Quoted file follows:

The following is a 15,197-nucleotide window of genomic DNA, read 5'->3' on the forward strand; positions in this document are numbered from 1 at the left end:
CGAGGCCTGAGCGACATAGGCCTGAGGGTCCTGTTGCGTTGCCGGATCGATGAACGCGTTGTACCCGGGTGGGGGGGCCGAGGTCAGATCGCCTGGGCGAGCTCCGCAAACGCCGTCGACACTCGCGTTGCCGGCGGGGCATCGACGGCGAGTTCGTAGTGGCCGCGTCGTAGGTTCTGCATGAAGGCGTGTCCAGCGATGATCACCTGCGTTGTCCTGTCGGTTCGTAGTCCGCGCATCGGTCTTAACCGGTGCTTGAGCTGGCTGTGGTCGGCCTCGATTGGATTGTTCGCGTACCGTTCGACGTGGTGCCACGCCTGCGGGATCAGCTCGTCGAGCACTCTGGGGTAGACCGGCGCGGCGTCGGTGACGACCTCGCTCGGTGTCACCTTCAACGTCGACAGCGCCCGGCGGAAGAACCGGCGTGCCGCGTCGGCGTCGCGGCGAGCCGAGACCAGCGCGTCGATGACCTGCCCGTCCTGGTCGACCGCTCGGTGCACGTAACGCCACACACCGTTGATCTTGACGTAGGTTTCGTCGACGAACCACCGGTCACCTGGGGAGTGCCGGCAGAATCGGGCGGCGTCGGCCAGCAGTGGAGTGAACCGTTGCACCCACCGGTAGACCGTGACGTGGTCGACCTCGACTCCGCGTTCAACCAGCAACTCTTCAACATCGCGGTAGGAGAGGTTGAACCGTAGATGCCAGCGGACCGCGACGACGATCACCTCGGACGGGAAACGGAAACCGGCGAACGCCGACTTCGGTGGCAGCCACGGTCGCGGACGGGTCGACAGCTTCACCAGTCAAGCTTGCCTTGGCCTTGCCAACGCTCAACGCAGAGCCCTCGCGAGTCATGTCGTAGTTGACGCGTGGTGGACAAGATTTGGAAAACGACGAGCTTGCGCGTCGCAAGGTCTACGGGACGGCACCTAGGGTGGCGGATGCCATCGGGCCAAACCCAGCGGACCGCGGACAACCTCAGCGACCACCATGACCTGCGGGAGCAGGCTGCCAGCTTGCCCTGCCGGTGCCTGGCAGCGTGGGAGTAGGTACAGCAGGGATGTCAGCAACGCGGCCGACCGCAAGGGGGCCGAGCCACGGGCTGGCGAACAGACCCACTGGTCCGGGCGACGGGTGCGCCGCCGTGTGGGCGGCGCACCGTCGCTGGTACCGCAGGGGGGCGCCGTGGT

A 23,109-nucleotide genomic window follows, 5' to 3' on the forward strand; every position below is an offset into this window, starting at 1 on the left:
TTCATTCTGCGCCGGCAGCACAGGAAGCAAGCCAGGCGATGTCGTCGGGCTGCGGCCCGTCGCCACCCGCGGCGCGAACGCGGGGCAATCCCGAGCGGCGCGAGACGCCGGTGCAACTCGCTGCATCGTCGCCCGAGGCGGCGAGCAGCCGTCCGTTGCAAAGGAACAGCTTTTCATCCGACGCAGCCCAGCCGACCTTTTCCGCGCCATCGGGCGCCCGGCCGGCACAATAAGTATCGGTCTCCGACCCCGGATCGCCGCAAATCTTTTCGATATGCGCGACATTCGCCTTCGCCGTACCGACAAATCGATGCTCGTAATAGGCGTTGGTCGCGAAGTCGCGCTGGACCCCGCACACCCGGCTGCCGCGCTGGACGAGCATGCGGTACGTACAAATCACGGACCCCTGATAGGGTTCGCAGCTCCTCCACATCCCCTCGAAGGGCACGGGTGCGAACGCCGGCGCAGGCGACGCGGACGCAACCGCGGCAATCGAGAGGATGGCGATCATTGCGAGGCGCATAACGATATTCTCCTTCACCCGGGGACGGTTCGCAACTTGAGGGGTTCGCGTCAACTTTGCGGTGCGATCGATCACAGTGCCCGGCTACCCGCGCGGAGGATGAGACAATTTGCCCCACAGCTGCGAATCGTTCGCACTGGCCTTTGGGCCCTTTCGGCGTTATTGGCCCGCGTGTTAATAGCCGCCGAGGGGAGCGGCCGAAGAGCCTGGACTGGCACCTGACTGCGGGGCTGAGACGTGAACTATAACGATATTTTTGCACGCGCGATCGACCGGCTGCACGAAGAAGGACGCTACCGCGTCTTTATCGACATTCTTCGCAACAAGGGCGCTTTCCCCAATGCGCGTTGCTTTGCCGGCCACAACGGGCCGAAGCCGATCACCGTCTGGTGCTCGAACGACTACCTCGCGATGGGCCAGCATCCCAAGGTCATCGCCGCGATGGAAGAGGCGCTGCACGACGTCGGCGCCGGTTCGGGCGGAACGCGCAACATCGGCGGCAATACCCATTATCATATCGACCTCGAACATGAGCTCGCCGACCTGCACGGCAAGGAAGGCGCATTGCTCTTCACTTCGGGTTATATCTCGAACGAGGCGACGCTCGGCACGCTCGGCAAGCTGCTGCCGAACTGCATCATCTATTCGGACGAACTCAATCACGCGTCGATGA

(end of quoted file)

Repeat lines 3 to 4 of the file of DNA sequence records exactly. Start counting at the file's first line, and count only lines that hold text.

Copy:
A 23,109-nucleotide genomic window follows, 5' to 3' on the forward strand; every position below is an offset into this window, starting at 1 on the left:
TTCATTCTGCGCCGGCAGCACAGGAAGCAAGCCAGGCGATGTCGTCGGGCTGCGGCCCGTCGCCACCCGCGGCGCGAACGCGGGGCAATCCCGAGCGGCGCGAGACGCCGGTGCAACTCGCTGCATCGTCGCCCGAGGCGGCGAGCAGCCGTCCGTTGCAAAGGAACAGCTTTTCATCCGACGCAGCCCAGCCGACCTTTTCCGCGCCATCGGGCGCCCGGCCGGCACAATAAGTATCGGTCTCCGACCCCGGATCGCCGCAAATCTTTTCGATATGCGCGACATTCGCCTTCGCCGTACCGACAAATCGATGCTCGTAATAGGCGTTGGTCGCGAAGTCGCGCTGGACCCCGCACACCCGGCTGCCGCGCTGGACGAGCATGCGGTACGTACAAATCACGGACCCCTGATAGGGTTCGCAGCTCCTCCACATCCCCTCGAAGGGCACGGGTGCGAACGCCGGCGCAGGCGACGCGGACGCAACCGCGGCAATCGAGAGGATGGCGATCATTGCGAGGCGCATAACGATATTCTCCTTCACCCGGGGACGGTTCGCAACTTGAGGGGTTCGCGTCAACTTTGCGGTGCGATCGATCACAGTGCCCGGCTACCCGCGCGGAGGATGAGACAATTTGCCCCACAGCTGCGAATCGTTCGCACTGGCCTTTGGGCCCTTTCGGCGTTATTGGCCCGCGTGTTAATAGCCGCCGAGGGGAGCGGCCGAAGAGCCTGGACTGGCACCTGACTGCGGGGCTGAGACGTGAACTATAACGATATTTTTGCACGCGCGATCGACCGGCTGCACGAAGAAGGACGCTACCGCGTCTTTATCGACATTCTTCGCAACAAGGGCGCTTTCCCCAATGCGCGTTGCTTTGCCGGCCACAACGGGCCGAAGCCGATCACCGTCTGGTGCTCGAACGACTACCTCGCGATGGGCCAGCATCCCAAGGTCATCGCCGCGATGGAAGAGGCGCTGCACGACGTCGGCGCCGGTTCGGGCGGAACGCGCAACATCGGCGGCAATACCCATTATCATATCGACCTCGAACATGAGCTCGCCGACCTGCACGGCAAGGAAGGCGCATTGCTCTTCACTTCGGGTTATATCTCGAACGAGGCGACGCTCGGCACGCTCGGCAAGCTGCTGCCGAACTGCATCATCTATTCGGACGAACTCAATCACGCGTCGATGA